As part of its promise to make the rice genome data available to researchers worldwide, Syngenta said it would negotiate ways it can help the international public sequencing consortium gain access to it.
This could be a big boost to the International Rice Genome Sequencing Project, which may require an additional $80 million to $100 million in funding and may not be complete until 2004, according to Rod Wing, a researcher at Clemson involved in the public effort to sequence the genome.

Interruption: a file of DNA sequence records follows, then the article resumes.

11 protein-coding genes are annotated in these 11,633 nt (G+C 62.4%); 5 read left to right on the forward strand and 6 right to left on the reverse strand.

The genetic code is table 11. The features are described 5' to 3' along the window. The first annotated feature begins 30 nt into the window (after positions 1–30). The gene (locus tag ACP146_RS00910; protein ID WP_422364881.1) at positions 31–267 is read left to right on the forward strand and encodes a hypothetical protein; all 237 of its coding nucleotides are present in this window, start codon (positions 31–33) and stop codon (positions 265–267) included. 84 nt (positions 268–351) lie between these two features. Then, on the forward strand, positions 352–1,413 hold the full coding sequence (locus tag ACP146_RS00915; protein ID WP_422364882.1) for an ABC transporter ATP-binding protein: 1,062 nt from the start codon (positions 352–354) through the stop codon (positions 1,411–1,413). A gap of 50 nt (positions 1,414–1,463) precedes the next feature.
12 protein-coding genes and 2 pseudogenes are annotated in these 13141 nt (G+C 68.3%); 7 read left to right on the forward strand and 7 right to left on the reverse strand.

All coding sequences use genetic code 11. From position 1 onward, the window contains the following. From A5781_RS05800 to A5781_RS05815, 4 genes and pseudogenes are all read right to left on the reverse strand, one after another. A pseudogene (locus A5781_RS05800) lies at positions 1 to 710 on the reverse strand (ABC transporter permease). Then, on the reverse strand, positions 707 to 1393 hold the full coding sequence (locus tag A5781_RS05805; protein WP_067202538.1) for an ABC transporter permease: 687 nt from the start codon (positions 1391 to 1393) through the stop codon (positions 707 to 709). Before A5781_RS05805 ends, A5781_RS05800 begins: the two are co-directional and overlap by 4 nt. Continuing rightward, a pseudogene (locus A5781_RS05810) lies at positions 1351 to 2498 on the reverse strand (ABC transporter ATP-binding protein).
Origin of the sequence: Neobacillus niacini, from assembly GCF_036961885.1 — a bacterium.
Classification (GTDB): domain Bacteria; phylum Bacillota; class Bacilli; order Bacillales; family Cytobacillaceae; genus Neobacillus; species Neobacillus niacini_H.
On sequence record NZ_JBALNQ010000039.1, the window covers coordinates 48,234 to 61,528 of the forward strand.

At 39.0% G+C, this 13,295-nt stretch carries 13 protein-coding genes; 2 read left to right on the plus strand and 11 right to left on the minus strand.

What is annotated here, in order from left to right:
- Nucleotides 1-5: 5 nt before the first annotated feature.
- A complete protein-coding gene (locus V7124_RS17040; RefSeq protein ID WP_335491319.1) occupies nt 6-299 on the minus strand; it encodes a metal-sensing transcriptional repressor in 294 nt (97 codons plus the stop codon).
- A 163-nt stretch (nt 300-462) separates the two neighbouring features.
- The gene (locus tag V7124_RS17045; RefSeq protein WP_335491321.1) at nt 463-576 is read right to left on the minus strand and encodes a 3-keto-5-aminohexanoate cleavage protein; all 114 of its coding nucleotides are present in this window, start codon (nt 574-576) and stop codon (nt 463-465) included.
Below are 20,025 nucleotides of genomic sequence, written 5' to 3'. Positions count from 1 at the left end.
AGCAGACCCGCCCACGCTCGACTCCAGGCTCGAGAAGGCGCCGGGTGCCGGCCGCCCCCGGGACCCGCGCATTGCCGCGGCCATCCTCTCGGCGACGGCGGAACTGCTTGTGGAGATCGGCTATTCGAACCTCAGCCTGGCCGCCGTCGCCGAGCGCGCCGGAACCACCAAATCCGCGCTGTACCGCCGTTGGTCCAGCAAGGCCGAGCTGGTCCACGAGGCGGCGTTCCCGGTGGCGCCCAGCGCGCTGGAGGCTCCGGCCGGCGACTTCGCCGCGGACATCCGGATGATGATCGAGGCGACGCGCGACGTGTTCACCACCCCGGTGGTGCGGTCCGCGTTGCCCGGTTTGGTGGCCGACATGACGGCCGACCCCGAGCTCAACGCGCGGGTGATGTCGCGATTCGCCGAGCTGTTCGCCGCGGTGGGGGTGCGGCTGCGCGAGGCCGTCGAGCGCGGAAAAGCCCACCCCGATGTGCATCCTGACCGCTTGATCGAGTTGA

Wing said that access to Syngenta’s data could speed up the public effort by a year or two.
Steve Briggs, president of TMRI, said, “We’re looking at ways that we could accelerate their efforts without compromising Syngenta’s commercial competitiveness.”
Briggs does not see his company in competition with the public rice genome project. “Their goal is to get an accuracy level that is tenfold higher than ours,” he said. “And ours is only 99.5 percent accurate.”
The chart below graphs the current status of the IRGSP effort.